When raising children you start teaching them by reward and punishment, as they get older you explain why certain behaviour is good or bad and as they become adults they realise why it is better to do a good thing than bad. Once they are full adults they are in a position to make choices for themselves.

    Religions treat adults  as merely above toddlers, do what I tell you is good and you’ll get a reward later. Do the things I say are bad and your father will punish you when he gets home. Ask why it’s bad and the answer is “because I say so and I know more than you!”

  • Oconnordamien

    That rings a bell. One of my favourites was a theme where a god-like figure was not allowed to act so had to use a proxy to achieve his goals. But the proxy was a murdering, rapist who would do anything to survive. As things progressed the only way he could survive was by putting himself under the control of a woman he had raped. Not a story of redemption by any means but an interesting concept.

     

  • Oconnordamien

    Hang on a mo’ now that I think of it .. How was it a sacrifice? He knew all along that’s what would happen, he set the plan in motion from creation. 

  • Anonymous

    @Damo,
                    What with the looks, quick wit and repartee, as near to perfection as makes no difference……..

  • Anonymous

    Yes. The graphs in the FAO report cannot take account of unpredictable events. It strikes me that they seem rather optimistic regarding predictable events, but I think the report is sufficiently gloomy regarding the cost of food production and transportation (i.e. sufficient to concern those politicians who look beyond the next election, and perhaps even theroadmaster).

  • http://twitter.com/Acleron1 Acleron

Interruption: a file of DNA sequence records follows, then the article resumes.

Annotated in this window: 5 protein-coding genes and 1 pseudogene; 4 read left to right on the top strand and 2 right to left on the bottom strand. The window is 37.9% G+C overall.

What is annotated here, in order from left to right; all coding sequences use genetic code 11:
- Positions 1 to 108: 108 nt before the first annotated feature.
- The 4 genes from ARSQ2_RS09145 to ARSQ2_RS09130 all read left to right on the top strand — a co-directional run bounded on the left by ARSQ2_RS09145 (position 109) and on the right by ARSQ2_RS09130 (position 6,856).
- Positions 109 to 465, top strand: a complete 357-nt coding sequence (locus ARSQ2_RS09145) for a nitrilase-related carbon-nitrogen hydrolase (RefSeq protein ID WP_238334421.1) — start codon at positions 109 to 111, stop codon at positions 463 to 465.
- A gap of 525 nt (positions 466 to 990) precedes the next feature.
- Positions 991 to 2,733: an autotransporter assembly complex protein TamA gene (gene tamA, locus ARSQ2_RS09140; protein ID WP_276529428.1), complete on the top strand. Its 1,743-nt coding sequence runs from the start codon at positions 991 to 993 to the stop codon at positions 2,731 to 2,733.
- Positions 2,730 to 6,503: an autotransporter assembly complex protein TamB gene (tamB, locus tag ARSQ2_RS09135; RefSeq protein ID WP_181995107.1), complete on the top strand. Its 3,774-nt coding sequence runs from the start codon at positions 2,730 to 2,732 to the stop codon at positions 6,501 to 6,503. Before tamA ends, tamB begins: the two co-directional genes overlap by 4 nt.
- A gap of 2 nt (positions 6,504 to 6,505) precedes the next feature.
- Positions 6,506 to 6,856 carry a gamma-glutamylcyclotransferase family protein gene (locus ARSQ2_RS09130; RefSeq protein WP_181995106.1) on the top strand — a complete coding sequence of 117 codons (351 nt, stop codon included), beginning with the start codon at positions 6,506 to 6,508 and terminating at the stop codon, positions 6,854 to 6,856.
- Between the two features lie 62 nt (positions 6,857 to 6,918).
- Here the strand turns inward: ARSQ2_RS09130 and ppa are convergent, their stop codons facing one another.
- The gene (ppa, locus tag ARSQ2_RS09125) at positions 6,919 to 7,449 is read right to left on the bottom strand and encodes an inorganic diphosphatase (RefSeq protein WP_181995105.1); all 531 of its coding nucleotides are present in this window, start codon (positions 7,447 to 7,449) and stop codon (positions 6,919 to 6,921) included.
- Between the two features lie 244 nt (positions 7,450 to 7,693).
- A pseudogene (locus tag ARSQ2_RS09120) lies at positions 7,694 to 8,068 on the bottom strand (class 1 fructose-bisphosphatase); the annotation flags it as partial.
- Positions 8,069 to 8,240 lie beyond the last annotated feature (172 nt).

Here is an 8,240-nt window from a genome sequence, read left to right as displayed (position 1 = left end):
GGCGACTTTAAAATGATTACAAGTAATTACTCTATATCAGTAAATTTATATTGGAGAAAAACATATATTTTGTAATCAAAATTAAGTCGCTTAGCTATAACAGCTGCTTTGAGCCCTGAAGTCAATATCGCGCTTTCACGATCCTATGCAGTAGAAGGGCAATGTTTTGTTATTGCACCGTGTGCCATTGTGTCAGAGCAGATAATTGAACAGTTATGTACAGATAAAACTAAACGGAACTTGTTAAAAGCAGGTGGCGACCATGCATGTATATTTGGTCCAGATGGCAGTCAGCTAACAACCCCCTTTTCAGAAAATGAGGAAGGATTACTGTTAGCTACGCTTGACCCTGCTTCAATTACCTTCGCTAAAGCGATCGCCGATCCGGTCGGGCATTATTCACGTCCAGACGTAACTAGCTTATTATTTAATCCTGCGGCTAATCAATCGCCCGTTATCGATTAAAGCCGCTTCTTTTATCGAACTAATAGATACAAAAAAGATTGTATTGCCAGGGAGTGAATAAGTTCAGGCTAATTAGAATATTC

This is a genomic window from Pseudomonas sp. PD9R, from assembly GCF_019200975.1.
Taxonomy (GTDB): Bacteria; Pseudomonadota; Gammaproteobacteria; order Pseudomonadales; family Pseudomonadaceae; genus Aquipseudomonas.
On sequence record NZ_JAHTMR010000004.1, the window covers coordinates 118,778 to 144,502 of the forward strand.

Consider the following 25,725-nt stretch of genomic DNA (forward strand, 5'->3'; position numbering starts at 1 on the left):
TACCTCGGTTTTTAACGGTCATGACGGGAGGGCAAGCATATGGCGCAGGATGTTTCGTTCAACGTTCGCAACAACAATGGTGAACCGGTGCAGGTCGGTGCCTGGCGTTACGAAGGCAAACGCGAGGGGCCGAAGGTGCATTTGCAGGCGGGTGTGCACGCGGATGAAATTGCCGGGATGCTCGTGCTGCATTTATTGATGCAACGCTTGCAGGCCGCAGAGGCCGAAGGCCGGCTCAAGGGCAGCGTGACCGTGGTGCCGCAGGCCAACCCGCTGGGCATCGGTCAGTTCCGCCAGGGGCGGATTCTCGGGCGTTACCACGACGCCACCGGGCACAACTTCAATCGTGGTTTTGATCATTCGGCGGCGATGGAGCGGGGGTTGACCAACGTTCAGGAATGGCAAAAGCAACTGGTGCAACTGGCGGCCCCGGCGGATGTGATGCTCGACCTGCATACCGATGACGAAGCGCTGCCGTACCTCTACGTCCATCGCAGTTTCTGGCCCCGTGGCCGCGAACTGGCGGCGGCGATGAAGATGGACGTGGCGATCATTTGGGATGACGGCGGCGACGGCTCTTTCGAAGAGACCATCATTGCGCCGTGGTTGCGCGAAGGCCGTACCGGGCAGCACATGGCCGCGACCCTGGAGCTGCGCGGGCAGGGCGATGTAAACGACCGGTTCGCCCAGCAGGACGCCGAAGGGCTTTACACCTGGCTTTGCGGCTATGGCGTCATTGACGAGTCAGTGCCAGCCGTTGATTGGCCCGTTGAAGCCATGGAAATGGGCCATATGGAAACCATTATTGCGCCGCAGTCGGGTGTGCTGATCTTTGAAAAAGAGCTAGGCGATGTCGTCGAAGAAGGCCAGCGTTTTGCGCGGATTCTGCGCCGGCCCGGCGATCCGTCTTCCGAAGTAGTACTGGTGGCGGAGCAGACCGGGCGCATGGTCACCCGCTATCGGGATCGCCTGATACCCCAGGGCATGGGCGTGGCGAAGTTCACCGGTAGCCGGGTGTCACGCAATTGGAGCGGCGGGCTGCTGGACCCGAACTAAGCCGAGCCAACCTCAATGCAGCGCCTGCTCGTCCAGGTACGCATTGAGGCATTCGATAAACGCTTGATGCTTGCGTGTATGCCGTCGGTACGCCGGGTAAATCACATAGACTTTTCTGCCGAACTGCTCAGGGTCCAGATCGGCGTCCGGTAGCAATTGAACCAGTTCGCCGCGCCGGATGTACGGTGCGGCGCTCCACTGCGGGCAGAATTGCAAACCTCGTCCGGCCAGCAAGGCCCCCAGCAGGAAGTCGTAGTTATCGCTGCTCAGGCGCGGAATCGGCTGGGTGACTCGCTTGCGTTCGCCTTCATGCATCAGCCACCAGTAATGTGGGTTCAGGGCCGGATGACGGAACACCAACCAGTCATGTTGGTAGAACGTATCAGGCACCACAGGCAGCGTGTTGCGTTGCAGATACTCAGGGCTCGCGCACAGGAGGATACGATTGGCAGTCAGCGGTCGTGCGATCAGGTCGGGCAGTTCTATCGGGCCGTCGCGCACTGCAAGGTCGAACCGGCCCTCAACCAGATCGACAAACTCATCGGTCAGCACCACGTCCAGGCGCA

That’s just a false analogy. The fact is that people have sex for enjoyment. Catholics have sex for enjoyment as well. They use contraceptives. You have a method of preventing infection and because of something written in a book, which is contradictory and often wrong, you want to condemn people to an unnecessary death. Here is the CDC statement.

    ‘Epidemiologic studies that are conducted in real-life settings, where one partner is infected with HIV and the other partner is not, demonstrate that the consistent use of latex condoms provides a high degree of protection.’   http://www.cdc.gov/condomeffectiveness/latex.htm

    But I’d be interested in refs to studies that shows that ‘condoms have singularly failed…’ and to your last statement.

  • Oconnordamien

    Oh Lord it’s so hard to humble,
    When you’re perfect in every way……..

    You forgot talent at quoting cheesy songs, Father Ted and The Simpsons.

  • Anonymous

    We only have a story of dubious authenticity to go one about the sacrifice, but even if we had real evidence, so what? 1st “death” is only death because you don’t come back.  No matter how horrific, the expectation that He could return negates “death”.  Good for him, but what did He really give up?  I’m sure it was torture, but many people today are tortured equally if not worse and they don’t get to ascend into heaven a day and a 1/2 later.  If you equating God and Jesus, he knew he wasn’t doing anything other than changing his own rules.

    As for what He was getting for us, why was it even needed?  If it’s to satisfy God’s need for punishment, you are asking people to accept that one persons wrong doing can be absolved by punishing an innocent.  That is monstrous!  Sure, you could pay my monetary debt, but if I commit murder and you are sent to prison that isn’t justice, that is another immoral crime.

    Remember, I wasn’t calling God “vain and cruel”.  It was option 2.  If I live a good life without God and I’m punished for it, how is that mercy or love?

    Wouldn’t a benevolent God reward me for the merits of my life?  Wouldn’t He be MORE inclined to reward me, since I did so with no expectation that I would be rewarded?  If He requires me to acknowledge him as a condition for reward there is no other term for that than vanity.  If he punishes me, despite a kind life then he does NOT care about our human morality to each other.  That is cruel.   

    Before anyone starts appealing to His mystery, all these problem vanish when the are realized to be man-made concepts.